There are some efforts to make this story its own ‘being’ so to speak, to separate itself from the collection of what is essentially Twilight fan-fic flooding the nookbook and kindle lists. It’s a tolerable story that I was compelled to read, so it shows that the author knows how to tell a story… and she knows how to draw in a reader. As independent books go, it's really readable. Like the three books to follow this review, I devoured it. That’s good, especially coming from me, considering that if a book doesn’t draw me in by the first few pages, I’ll huck it aside and forget about it. I’ll sometimes grudgingly drag myself through some particularly bad books, but rarely. If I already feel like I’m going to rip it to shreds with a scathing review, I’ll forget about it.

But what Miss Hurd has done that does make me bristle, is that she published something that was not polished or ready for publication. And this is my usual gripe about independent books… Authors… GET AN EDITOR! God damn it! It can take a good book and bring it down to nothing if you don’t have it polished. I don’t care what you do, take it to an old professor, do SOMETHING, but have it proofread. I simply despise reading along and coming along a ridiculous error that immediately ruins the experience. The flow of the writing is instantly marred when I come across typos, bad grammar (this is really irritating to me… the use of apostrophes is really not so complex as it cannot be learned), misused words, overly-repeated phrases and descriptions, and inconsistencies. It is my biggest pet peeve and it should be one of the primary considerations before anyone decides to hit that ‘submit’ button on PubIt!.

As for the story… well, I think the author needs to work a bit harder on adding a smidge more sophistication to her work, but I really cannot find too much fault with her writing in general. Sure she repeats a lot, sure it’s simplistic, as is most YA material… but it can be simple and still have a tiny shred of maturity to it. Also she should go back and secure the services of a good, experienced editor… and she should work harder to try to keep her story original. I imagine if Miss Burd was writing something that wasn’t based on the standard framework of the vampire teeny-angsty book, her writing style with some originality could really take her places.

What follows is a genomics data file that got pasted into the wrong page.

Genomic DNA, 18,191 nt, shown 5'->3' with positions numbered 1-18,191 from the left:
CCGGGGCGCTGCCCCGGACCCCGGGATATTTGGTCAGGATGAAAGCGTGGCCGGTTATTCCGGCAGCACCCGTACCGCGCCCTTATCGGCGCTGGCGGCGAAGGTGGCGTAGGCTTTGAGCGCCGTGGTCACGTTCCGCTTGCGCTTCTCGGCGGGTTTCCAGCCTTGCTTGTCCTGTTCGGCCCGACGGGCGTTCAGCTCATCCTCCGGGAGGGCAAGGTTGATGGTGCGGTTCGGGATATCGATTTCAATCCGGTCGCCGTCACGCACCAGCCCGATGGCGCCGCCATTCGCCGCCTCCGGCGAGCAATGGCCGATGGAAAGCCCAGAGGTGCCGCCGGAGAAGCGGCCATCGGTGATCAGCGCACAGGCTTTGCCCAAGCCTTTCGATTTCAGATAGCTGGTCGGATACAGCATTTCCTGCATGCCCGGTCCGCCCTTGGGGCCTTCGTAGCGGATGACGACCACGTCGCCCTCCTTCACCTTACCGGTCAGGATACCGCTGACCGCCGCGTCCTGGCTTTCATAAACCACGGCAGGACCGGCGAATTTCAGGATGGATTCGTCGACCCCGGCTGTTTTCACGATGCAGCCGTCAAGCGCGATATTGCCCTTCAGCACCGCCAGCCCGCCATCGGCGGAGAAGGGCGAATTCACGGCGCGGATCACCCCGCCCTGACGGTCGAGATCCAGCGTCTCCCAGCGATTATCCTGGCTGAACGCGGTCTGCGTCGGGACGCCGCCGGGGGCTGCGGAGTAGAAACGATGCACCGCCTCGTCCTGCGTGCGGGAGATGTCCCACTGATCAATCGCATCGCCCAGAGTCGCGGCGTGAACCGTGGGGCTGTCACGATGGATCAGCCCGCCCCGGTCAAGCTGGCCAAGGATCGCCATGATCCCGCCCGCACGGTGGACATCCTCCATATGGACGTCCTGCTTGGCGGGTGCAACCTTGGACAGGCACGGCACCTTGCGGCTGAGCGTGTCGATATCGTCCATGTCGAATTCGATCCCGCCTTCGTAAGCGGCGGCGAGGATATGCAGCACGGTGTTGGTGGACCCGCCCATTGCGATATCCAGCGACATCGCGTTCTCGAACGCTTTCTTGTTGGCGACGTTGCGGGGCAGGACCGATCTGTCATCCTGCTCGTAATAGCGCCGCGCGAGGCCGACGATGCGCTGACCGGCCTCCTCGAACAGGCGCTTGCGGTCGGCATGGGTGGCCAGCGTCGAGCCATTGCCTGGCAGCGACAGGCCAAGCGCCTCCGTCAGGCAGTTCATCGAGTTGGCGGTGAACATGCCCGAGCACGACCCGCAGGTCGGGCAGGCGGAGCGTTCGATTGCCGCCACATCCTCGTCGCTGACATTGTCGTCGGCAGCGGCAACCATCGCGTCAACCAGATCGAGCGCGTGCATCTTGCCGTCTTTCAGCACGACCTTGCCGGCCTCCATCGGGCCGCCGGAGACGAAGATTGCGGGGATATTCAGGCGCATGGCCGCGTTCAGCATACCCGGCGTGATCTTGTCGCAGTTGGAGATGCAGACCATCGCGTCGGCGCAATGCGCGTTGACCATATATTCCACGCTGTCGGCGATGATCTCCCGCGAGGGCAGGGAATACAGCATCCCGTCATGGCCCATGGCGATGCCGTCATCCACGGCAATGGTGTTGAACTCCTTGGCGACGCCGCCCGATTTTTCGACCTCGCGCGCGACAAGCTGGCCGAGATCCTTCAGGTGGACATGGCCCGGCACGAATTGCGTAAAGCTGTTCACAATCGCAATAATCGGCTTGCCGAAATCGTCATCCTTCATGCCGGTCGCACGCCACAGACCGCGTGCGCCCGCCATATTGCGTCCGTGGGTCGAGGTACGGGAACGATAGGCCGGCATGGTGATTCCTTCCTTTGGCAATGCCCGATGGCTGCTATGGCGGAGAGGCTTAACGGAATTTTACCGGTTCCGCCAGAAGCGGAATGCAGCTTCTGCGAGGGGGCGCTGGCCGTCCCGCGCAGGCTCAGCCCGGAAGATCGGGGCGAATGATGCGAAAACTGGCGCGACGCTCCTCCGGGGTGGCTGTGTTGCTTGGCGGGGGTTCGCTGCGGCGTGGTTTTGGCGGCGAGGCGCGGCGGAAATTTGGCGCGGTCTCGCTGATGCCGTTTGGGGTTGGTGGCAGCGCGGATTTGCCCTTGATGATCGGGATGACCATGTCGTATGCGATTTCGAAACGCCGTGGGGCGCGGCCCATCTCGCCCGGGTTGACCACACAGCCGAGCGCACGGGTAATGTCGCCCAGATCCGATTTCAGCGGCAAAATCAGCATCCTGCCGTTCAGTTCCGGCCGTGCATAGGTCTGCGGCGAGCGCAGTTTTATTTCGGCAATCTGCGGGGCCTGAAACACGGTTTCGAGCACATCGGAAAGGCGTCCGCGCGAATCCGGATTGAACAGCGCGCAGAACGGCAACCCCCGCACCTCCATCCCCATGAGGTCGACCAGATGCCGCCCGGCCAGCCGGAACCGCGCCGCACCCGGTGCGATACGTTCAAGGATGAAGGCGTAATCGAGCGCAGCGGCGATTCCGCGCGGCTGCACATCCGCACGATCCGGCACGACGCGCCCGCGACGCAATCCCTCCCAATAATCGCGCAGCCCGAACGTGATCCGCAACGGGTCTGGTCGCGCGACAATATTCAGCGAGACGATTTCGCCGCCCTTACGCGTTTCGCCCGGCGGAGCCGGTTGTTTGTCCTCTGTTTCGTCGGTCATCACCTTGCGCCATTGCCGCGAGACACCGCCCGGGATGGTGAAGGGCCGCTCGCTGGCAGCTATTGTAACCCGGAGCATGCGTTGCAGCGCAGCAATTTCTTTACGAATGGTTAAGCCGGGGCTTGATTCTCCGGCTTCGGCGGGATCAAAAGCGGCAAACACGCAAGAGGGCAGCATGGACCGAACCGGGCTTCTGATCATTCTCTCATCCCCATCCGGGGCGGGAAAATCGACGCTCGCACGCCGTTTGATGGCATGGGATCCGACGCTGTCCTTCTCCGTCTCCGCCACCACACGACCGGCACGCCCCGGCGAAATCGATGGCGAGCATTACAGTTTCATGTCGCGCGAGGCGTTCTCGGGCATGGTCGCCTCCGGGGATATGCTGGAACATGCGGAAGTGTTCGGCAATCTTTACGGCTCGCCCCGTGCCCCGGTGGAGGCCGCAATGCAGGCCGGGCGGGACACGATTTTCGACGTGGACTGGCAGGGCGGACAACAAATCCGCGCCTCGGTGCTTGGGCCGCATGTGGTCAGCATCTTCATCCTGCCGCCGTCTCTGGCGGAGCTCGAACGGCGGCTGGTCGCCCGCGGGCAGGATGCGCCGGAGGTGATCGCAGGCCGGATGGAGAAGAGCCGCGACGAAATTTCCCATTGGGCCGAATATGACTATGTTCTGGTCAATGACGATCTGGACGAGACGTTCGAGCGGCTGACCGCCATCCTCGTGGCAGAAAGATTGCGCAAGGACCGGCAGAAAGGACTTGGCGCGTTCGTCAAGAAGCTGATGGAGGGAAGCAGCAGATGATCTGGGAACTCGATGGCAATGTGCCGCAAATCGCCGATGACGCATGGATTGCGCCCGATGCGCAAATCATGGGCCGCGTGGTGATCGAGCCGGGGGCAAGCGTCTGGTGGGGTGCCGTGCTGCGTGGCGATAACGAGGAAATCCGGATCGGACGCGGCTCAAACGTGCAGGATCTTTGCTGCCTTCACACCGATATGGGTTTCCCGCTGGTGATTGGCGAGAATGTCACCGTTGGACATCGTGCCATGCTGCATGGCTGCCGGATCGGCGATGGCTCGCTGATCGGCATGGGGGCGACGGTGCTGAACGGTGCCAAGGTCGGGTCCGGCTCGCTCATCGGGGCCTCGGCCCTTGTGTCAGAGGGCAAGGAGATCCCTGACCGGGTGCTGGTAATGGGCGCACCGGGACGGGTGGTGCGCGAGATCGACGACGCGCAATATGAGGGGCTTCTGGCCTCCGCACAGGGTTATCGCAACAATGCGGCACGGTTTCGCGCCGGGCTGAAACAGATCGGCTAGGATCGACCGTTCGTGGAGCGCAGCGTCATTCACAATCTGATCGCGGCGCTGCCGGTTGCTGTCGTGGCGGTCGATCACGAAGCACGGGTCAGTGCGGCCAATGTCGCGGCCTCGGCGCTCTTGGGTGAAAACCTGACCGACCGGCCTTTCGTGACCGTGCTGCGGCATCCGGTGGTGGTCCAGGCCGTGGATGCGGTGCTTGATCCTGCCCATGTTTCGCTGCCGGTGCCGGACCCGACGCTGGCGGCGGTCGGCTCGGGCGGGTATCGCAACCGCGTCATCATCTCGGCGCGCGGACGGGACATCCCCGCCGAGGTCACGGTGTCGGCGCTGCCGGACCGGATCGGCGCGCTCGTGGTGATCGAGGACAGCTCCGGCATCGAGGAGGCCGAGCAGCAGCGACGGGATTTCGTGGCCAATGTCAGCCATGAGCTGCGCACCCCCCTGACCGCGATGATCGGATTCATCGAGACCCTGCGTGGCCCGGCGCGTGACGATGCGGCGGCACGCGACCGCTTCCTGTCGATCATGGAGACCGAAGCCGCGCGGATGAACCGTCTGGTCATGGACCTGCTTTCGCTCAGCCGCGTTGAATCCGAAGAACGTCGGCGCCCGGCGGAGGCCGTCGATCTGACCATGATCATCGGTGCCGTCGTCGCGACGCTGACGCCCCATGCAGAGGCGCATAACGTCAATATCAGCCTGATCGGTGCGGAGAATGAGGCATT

I also am feeling a bit cheated. Miss Burd showed some promise at the beginning of her book, hinting at a complex relationship between Alina and her mother. It was the sort of thing I hoped the whole thing would be framed around… her choices, her reactions, her behaviours, influenced by her mother’s abandonment of her. But I was very disappointed. She never expanded upon it once she hinted at it. I wanted to know why they were not getting along—and how that affected Alina’s choices. It's like as soon as Alina left she completely forgot about her except to mention her a bit during one conversation. It was not explained at all, and I think it would have added some serious depth to what is a fluffy story otherwise. Her relationship with her father also… very vague.

I know it’s hard to juggle a lot of characters… and that’s something all independent and new authors have to think about. If you connect people with too many relationships, it’s impossible to carry them all through the story. You have to just drop people, and keep the story going, and leave the reader wondering what the hell happened to them. You should not invest your readers in someone, and then just forget about them.

This could be an excellent story if she took it down from web-sale, and sat down on a nice, warm weekend, and started padding out some of the bones of the story, adding some complexity to her characters, giving them depth and motivations, and raising it a level from the rest of the chaff. She could also work on padding out the brief encounters with the hero, so that the love that they feel for one another is actually based on more than a few chance encounters and chemistry (which the heroine seems to share with more than one fellow through the story) She could really do it too, because her writing is actually quite good.

This is why I’m not going to give the book a bad rating. It isn’t a bad book… it just needs more work. Four medallions.